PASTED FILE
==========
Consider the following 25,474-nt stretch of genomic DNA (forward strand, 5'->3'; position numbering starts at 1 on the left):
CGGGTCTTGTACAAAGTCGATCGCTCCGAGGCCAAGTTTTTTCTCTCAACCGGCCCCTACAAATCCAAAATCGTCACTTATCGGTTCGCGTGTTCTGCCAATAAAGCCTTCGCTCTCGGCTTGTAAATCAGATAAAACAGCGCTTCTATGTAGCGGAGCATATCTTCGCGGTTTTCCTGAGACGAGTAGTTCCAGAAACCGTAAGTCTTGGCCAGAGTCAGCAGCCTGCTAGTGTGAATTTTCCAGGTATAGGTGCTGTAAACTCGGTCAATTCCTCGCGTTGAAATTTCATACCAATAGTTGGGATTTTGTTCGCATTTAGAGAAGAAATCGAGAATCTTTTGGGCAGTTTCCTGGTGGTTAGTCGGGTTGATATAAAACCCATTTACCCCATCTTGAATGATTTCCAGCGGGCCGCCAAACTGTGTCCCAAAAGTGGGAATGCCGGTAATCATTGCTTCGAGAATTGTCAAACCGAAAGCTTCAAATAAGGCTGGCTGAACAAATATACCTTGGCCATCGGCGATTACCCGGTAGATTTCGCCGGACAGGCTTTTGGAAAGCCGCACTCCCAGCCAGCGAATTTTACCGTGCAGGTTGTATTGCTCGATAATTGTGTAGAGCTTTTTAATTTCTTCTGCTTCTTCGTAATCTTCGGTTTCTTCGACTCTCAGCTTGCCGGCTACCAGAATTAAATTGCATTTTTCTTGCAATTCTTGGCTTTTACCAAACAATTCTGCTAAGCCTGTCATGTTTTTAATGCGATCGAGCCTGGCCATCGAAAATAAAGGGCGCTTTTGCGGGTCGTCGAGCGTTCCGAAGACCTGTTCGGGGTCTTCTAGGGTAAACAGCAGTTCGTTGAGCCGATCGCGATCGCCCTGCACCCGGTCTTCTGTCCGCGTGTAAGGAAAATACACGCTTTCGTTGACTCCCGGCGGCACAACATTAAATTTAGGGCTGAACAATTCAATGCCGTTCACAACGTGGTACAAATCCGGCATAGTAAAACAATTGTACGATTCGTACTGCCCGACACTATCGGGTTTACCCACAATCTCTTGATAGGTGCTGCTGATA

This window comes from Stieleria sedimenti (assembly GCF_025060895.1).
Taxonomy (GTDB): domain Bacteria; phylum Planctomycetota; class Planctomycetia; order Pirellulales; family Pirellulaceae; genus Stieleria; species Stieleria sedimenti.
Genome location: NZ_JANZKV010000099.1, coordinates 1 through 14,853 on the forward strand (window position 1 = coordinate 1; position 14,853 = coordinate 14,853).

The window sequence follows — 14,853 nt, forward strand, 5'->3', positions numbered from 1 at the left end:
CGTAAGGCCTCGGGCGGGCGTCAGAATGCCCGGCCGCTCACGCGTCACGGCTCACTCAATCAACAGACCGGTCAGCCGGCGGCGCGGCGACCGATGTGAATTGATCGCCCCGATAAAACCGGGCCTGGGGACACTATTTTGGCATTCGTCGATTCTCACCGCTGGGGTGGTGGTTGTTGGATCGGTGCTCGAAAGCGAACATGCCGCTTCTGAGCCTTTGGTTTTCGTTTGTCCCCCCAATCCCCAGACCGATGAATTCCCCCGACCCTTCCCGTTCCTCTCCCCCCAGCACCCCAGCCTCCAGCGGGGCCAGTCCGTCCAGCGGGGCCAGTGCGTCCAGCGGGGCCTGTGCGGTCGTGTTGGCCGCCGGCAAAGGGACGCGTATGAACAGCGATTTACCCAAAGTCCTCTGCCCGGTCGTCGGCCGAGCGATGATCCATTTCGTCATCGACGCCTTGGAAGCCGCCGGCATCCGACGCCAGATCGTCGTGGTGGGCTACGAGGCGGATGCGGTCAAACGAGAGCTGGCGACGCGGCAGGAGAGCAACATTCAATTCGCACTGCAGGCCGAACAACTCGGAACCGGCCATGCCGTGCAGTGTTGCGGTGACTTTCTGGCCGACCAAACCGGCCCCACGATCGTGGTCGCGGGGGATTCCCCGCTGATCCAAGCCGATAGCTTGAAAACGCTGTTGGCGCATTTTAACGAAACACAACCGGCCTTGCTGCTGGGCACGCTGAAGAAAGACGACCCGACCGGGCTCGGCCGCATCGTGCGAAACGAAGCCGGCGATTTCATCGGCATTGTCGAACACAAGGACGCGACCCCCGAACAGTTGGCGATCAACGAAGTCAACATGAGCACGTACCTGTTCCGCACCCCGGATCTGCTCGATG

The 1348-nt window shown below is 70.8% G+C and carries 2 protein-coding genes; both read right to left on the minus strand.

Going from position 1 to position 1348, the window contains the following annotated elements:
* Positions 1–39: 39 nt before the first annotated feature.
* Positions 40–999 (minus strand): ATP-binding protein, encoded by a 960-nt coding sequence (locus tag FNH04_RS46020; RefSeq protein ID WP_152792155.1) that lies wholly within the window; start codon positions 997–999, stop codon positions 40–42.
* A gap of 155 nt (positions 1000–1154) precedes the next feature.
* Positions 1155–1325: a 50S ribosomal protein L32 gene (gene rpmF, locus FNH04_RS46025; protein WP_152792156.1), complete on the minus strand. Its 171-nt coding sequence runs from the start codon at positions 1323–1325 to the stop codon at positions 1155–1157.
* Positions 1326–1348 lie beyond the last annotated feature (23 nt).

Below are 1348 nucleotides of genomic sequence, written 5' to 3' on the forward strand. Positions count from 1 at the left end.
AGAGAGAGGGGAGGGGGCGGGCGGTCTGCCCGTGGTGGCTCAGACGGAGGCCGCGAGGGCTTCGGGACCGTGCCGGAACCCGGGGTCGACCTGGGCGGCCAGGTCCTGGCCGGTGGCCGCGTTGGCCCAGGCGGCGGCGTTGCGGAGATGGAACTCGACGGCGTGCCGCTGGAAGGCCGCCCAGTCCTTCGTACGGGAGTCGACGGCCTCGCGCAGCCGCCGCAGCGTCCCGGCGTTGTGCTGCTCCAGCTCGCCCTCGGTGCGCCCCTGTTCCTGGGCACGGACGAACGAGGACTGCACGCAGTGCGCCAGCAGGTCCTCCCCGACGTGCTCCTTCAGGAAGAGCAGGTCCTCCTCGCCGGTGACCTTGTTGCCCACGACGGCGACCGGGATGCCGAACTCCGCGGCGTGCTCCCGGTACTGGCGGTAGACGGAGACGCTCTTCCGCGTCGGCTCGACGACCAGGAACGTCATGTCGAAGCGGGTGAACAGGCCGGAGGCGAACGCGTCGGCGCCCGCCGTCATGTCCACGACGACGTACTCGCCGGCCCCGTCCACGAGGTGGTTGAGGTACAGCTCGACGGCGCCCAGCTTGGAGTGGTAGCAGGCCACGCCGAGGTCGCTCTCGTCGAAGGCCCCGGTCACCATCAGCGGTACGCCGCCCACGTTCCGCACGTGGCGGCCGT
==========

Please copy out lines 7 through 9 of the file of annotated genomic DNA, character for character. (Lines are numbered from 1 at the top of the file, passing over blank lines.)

CGTAAGGCCTCGGGCGGGCGTCAGAATGCCCGGCCGCTCACGCGTCACGGCTCACTCAATCAACAGACCGGTCAGCCGGCGGCGCGGCGACCGATGTGAATTGATCGCCCCGATAAAACCGGGCCTGGGGACACTATTTTGGCATTCGTCGATTCTCACCGCTGGGGTGGTGGTTGTTGGATCGGTGCTCGAAAGCGAACATGCCGCTTCTGAGCCTTTGGTTTTCGTTTGTCCCCCCAATCCCCAGACCGATGAATTCCCCCGACCCTTCCCGTTCCTCTCCCCCCAGCACCCCAGCCTCCAGCGGGGCCAGTCCGTCCAGCGGGGCCAGTGCGTCCAGCGGGGCCTGTGCGGTCGTGTTGGCCGCCGGCAAAGGGACGCGTATGAACAGCGATTTACCCAAAGTCCTCTGCCCGGTCGTCGGCCGAGCGATGATCCATTTCGTCATCGACGCCTTGGAAGCCGCCGGCATCCGACGCCAGATCGTCGTGGTGGGCTACGAGGCGGATGCGGTCAAACGAGAGCTGGCGACGCGGCAGGAGAGCAACATTCAATTCGCACTGCAGGCCGAACAACTCGGAACCGGCCATGCCGTGCAGTGTTGCGGTGACTTTCTGGCCGACCAAACCGGCCCCACGATCGTGGTCGCGGGGGATTCCCCGCTGATCCAAGCCGATAGCTTGAAAACGCTGTTGGCGCATTTTAACGAAACACAACCGGCCTTGCTGCTGGGCACGCTGAAGAAAGACGACCCGACCGGGCTCGGCCGCATCGTGCGAAACGAAGCCGGCGATTTCATCGGCATTGTCGAACACAAGGACGCGACCCCCGAACAGTTGGCGATCAACGAAGTCAACATGAGCACGTACCTGTTCCGCACCCCGGATCTGCTCGATG

The 1348-nt window shown below is 70.8% G+C and carries 2 protein-coding genes; both read right to left on the minus strand.

Going from position 1 to position 1348, the window contains the following annotated elements: